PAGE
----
The first item on Democrats’ agenda is to get the full Mueller report and the underlying evidence, which will likely prompt a lengthy legal battle. Even as Trump told reporters he wouldn’t mind if the report came out Monday, Senate majority leader Mitch McConnell blocked Democratic Senator Chuck Schumer from calling for its release in a resolution on the floor. On Monday, top Democrats sent a letter to Barr demanding the full document by next week.

Trump has already flipped the script on Democrats, arguing that unnamed people involved with the Mueller probe should be investigated for investigating him. “They’ve done so many evil things,” he said.

And his Republican allies in Congress urged Democrats to drop their probes into the president, warning of their own experience losing House seats after the party pushed for the impeachment of President Clinton in the fall of 1998 and eventually seeing Clinton acquitted in the Senate. “If you keep going after Mueller spoke, people are gonna think you’re just out to get him,” Senator Lindsey Graham of South Carolina said.

Democrats appeared to be unmoved by that advice. They argued Monday that collusion with Russia was just one piece of their larger oversight agenda on the president and vowed to continue looking into the president’s finances, potential campaign finance violations, and his charity foundation, while also gathering more information on Russia’s interference in the 2016 election.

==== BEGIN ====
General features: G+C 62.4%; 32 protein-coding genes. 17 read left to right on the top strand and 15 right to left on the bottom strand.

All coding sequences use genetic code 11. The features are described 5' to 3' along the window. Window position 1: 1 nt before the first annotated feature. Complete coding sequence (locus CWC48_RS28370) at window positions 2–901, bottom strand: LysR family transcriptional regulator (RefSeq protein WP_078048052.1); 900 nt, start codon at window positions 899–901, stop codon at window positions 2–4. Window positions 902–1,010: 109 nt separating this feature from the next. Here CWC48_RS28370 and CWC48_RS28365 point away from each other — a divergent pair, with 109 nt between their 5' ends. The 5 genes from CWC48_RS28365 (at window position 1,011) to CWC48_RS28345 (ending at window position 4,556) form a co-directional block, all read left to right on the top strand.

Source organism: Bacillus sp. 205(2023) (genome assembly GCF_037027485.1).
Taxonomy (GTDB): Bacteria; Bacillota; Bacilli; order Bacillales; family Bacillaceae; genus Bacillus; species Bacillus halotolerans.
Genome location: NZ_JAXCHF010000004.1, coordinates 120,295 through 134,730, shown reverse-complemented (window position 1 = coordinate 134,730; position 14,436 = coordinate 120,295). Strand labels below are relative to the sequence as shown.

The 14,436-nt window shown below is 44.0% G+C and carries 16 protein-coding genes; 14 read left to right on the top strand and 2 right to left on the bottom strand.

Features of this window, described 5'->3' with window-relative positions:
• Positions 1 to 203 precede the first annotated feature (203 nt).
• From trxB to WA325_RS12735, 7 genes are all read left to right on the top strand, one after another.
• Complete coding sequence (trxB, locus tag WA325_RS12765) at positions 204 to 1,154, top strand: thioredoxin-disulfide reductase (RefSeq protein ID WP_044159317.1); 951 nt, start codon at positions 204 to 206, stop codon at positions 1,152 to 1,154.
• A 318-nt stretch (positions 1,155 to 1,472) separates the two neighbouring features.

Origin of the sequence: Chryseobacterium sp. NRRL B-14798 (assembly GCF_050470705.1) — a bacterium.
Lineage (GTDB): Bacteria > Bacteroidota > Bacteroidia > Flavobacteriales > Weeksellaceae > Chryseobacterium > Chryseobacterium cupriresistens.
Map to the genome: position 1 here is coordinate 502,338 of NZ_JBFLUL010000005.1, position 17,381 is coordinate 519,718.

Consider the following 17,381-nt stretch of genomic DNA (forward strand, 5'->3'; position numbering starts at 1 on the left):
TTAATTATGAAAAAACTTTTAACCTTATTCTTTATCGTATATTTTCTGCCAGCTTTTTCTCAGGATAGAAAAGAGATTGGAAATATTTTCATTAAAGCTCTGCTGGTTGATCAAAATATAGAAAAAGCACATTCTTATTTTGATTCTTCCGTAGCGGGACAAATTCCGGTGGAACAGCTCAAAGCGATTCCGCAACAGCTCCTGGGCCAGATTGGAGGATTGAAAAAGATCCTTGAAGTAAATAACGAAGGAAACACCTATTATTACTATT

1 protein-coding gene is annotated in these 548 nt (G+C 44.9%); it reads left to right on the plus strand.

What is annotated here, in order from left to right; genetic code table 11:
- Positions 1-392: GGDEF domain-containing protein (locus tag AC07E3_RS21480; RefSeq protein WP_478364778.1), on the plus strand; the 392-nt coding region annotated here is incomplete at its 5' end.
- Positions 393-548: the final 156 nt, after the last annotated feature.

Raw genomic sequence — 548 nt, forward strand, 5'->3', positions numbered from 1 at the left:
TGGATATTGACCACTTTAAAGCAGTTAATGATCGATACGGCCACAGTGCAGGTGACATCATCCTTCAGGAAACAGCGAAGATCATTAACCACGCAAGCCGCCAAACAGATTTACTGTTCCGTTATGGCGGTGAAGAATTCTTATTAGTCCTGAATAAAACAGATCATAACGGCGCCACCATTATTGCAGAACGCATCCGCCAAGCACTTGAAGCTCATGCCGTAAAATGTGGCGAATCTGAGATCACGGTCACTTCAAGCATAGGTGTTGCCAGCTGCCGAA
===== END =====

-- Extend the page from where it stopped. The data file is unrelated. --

“I’m going forward with the work that I must do to understand the financial relationships that our president had with Russia,” said Representative Maxine Waters, of California, the chairwoman of the House Financial Services Committee. “We’ve got to continue to do our work that we would normally do if there was no problem of this report.”


House Judiciary Chairman Jerry Nadler said he would summon Barr before his committee and suggested Mueller may not be far behind. Nadler is continuing to probe whether the president obstructed justice and appears ready to focus on Barr’s decision to clear Trump of obstruction, despite the special counsel declining to make a recommendation on that point.

The shape of the future House Intelligence Committee probe, led by Representative Adam Schiff, is less clear. A public hearing on the Trump Tower Moscow Project scheduled for Wednesday was abruptly postponed Monday night.

Representative Jim McGovern of Massachusetts, chairman of the House Rules Committee, suggested Democrats may pivot to focus more on Russia’s attempts to meddle in the election in 2016 and how to prevent future interference in 2020.